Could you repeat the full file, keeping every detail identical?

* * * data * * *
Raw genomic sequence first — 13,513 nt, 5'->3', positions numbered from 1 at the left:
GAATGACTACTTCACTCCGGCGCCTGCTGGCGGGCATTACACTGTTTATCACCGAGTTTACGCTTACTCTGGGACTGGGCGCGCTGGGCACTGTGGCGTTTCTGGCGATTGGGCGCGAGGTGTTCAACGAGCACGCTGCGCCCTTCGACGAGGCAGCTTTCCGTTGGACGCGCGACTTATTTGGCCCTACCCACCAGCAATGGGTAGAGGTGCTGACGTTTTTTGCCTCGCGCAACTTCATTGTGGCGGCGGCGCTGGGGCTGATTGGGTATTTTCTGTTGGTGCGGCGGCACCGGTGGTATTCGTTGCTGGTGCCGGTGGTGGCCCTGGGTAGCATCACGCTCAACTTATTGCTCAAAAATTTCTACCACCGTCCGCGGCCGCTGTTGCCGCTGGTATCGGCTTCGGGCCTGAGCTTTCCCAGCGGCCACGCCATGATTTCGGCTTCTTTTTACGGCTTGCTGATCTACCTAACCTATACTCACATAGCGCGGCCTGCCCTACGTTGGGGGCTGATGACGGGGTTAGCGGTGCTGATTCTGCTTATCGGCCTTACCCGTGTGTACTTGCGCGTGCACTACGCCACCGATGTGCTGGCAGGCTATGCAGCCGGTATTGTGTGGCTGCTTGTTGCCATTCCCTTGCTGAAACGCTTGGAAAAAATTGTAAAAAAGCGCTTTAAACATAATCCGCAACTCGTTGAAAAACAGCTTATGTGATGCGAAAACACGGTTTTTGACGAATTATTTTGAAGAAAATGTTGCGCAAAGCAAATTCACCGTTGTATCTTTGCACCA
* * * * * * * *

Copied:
Raw genomic sequence first — 13,513 nt, 5'->3', positions numbered from 1 at the left:
GAATGACTACTTCACTCCGGCGCCTGCTGGCGGGCATTACACTGTTTATCACCGAGTTTACGCTTACTCTGGGACTGGGCGCGCTGGGCACTGTGGCGTTTCTGGCGATTGGGCGCGAGGTGTTCAACGAGCACGCTGCGCCCTTCGACGAGGCAGCTTTCCGTTGGACGCGCGACTTATTTGGCCCTACCCACCAGCAATGGGTAGAGGTGCTGACGTTTTTTGCCTCGCGCAACTTCATTGTGGCGGCGGCGCTGGGGCTGATTGGGTATTTTCTGTTGGTGCGGCGGCACCGGTGGTATTCGTTGCTGGTGCCGGTGGTGGCCCTGGGTAGCATCACGCTCAACTTATTGCTCAAAAATTTCTACCACCGTCCGCGGCCGCTGTTGCCGCTGGTATCGGCTTCGGGCCTGAGCTTTCCCAGCGGCCACGCCATGATTTCGGCTTCTTTTTACGGCTTGCTGATCTACCTAACCTATACTCACATAGCGCGGCCTGCCCTACGTTGGGGGCTGATGACGGGGTTAGCGGTGCTGATTCTGCTTATCGGCCTTACCCGTGTGTACTTGCGCGTGCACTACGCCACCGATGTGCTGGCAGGCTATGCAGCCGGTATTGTGTGGCTGCTTGTTGCCATTCCCTTGCTGAAACGCTTGGAAAAAATTGTAAAAAAGCGCTTTAAACATAATCCGCAACTCGTTGAAAAACAGCTTATGTGATGCGAAAACACGGTTTTTGACGAATTATTTTGAAGAAAATGTTGCGCAAAGCAAATTCACCGTTGTATCTTTGCACCA